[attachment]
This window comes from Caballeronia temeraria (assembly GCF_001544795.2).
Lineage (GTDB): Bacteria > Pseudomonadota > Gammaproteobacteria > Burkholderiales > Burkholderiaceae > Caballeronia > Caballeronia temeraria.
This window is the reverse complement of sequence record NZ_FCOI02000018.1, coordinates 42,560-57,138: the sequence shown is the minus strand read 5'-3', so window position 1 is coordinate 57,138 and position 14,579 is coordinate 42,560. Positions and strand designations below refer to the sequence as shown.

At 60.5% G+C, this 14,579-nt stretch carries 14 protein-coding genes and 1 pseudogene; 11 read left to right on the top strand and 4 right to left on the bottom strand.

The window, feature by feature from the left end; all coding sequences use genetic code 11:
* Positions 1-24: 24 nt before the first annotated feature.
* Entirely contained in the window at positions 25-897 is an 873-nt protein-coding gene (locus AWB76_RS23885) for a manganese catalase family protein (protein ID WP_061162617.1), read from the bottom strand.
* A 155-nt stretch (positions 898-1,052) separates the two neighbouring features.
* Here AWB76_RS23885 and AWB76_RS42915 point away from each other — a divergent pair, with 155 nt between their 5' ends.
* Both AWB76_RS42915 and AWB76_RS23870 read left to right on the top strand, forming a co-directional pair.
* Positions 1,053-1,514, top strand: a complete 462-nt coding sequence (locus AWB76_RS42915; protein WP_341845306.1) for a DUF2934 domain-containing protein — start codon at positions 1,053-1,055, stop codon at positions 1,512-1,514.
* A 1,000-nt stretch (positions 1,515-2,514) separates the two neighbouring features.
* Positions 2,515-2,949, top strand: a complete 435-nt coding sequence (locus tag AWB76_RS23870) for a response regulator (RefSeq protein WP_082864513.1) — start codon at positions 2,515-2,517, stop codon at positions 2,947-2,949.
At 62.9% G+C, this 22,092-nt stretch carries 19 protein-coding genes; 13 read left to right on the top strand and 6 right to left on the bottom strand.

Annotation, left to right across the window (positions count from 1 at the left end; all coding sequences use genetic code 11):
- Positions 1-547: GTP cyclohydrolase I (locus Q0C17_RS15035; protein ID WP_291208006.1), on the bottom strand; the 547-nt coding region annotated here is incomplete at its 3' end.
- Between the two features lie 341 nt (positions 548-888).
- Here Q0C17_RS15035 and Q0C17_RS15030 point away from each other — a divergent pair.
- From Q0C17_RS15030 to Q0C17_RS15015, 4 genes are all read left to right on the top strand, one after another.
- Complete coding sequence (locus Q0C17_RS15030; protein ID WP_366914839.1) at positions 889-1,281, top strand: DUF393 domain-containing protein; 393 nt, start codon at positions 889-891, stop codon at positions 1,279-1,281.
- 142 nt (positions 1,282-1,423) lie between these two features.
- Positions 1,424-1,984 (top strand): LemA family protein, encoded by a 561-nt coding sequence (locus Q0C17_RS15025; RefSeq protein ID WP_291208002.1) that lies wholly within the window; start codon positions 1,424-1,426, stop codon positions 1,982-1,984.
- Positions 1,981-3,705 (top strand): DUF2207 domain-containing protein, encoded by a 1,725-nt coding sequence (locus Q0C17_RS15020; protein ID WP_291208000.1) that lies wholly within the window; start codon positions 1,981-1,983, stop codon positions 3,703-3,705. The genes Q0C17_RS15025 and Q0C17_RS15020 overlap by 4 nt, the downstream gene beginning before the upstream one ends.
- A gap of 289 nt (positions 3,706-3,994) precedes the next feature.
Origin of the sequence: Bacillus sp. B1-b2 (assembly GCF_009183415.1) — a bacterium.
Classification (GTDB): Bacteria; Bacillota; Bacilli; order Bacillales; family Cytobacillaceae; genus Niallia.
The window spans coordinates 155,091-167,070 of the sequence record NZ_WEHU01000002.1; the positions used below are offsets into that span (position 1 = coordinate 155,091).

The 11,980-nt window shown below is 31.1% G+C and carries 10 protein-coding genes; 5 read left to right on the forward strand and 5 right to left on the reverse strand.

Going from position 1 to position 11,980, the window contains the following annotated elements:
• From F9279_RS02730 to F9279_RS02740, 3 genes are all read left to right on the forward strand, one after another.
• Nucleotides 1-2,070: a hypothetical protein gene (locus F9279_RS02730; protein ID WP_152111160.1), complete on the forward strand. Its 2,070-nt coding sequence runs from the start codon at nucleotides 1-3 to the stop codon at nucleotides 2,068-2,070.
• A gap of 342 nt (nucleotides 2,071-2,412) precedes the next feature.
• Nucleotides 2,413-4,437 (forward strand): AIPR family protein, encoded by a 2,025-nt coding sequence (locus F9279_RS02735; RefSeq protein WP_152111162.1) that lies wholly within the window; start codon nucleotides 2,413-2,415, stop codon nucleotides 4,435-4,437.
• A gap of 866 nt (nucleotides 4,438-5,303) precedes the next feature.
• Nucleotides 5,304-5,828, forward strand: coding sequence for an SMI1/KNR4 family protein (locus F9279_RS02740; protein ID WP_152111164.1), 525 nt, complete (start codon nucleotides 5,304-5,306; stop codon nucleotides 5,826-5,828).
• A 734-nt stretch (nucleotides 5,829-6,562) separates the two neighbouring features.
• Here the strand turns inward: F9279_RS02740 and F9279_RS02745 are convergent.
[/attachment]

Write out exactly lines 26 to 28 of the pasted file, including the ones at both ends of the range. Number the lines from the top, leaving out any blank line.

Classification (GTDB): Bacteria; Bacillota; Bacilli; order Bacillales; family Cytobacillaceae; genus Niallia.
The window spans coordinates 155,091-167,070 of the sequence record NZ_WEHU01000002.1; the positions used below are offsets into that span (position 1 = coordinate 155,091).

The 11,980-nt window shown below is 31.1% G+C and carries 10 protein-coding genes; 5 read left to right on the forward strand and 5 right to left on the reverse strand.